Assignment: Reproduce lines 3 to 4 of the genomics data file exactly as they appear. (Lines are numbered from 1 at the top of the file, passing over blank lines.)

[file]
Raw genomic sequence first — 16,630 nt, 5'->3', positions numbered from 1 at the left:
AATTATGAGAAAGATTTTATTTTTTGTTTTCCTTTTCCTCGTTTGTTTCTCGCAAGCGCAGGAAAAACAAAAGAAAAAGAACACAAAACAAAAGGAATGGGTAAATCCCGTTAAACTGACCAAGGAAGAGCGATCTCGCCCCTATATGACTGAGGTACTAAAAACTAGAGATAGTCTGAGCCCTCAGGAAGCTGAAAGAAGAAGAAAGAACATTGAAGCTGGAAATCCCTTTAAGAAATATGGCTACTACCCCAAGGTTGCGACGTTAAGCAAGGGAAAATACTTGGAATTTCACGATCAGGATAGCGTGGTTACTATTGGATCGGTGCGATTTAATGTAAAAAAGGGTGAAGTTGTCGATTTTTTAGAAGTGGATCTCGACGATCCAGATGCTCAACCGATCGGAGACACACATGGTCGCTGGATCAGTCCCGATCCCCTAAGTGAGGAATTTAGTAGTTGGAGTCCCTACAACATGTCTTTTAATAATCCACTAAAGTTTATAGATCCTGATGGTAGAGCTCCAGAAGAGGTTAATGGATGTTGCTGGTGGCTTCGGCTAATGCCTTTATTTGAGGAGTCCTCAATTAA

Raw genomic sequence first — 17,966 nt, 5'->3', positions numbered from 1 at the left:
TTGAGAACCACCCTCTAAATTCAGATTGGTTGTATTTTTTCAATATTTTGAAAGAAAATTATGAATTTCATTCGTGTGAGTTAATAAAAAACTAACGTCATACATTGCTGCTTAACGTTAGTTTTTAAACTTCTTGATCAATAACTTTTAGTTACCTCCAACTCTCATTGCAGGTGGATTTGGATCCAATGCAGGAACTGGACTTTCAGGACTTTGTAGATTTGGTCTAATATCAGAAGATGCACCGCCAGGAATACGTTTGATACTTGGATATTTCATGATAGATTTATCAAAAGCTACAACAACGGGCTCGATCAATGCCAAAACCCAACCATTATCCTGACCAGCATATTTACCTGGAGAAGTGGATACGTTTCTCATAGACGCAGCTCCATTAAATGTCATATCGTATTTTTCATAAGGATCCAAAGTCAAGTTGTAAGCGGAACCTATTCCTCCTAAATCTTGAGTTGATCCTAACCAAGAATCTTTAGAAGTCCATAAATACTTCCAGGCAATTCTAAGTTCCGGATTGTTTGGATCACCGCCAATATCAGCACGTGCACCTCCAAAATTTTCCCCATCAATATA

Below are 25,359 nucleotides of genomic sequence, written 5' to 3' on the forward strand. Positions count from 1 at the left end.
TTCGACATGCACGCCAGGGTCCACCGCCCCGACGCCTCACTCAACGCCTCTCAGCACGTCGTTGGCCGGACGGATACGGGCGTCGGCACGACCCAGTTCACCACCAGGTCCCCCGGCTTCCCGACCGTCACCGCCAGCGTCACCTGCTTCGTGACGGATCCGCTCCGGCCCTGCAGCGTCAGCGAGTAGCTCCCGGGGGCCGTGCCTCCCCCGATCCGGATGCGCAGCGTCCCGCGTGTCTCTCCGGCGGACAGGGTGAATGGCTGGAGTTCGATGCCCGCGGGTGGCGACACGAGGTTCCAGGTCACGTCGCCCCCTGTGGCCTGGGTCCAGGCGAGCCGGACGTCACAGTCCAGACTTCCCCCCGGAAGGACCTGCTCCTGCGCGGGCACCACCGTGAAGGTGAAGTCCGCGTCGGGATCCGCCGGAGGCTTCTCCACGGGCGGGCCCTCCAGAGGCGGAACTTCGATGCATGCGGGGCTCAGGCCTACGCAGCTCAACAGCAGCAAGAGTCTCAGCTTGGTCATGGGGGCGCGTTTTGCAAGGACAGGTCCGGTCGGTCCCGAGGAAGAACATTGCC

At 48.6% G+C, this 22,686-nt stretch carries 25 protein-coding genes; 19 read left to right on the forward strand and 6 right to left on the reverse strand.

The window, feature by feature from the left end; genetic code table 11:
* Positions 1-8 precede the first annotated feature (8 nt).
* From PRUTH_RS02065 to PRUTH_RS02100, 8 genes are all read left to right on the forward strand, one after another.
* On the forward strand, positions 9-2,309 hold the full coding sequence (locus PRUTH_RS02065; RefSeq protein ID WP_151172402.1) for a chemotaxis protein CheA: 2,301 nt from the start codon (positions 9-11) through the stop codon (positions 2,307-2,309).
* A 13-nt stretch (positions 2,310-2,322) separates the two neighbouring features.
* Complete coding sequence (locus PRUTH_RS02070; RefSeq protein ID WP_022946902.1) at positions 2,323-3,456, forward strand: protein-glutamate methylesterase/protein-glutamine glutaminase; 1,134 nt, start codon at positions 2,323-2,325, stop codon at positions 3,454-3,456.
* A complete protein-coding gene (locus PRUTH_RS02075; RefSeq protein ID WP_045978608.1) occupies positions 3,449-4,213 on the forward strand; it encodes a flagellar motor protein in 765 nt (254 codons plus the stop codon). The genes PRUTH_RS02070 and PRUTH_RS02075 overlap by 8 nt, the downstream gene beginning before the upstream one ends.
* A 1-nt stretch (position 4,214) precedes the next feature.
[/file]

Raw genomic sequence first — 17,966 nt, 5'->3', positions numbered from 1 at the left:
TTGAGAACCACCCTCTAAATTCAGATTGGTTGTATTTTTTCAATATTTTGAAAGAAAATTATGAATTTCATTCGTGTGAGTTAATAAAAAACTAACGTCATACATTGCTGCTTAACGTTAGTTTTTAAACTTCTTGATCAATAACTTTTAGTTACCTCCAACTCTCATTGCAGGTGGATTTGGATCCAATGCAGGAACTGGACTTTCAGGACTTTGTAGATTTGGTCTAATATCAGAAGATGCACCGCCAGGAATACGTTTGATACTTGGATATTTCATGATAGATTTATCAAAAGCTACAACAACGGGCTCGATCAATGCCAAAACCCAACCATTATCCTGACCAGCATATTTACCTGGAGAAGTGGATACGTTTCTCATAGACGCAGCTCCATTAAATGTCATATCGTATTTTTCATAAGGATCCAAAGTCAAGTTGTAAGCGGAACCTATTCCTCCTAAATCTTGAGTTGATCCTAACCAAGAATCTTTAGAAGTCCATAAATACTTCCAGGCAATTCTAAGTTCCGGATTGTTTGGATCACCGCCAATATCAGCACGTGCACCTCCAAAATTTTCCCCATCAATATA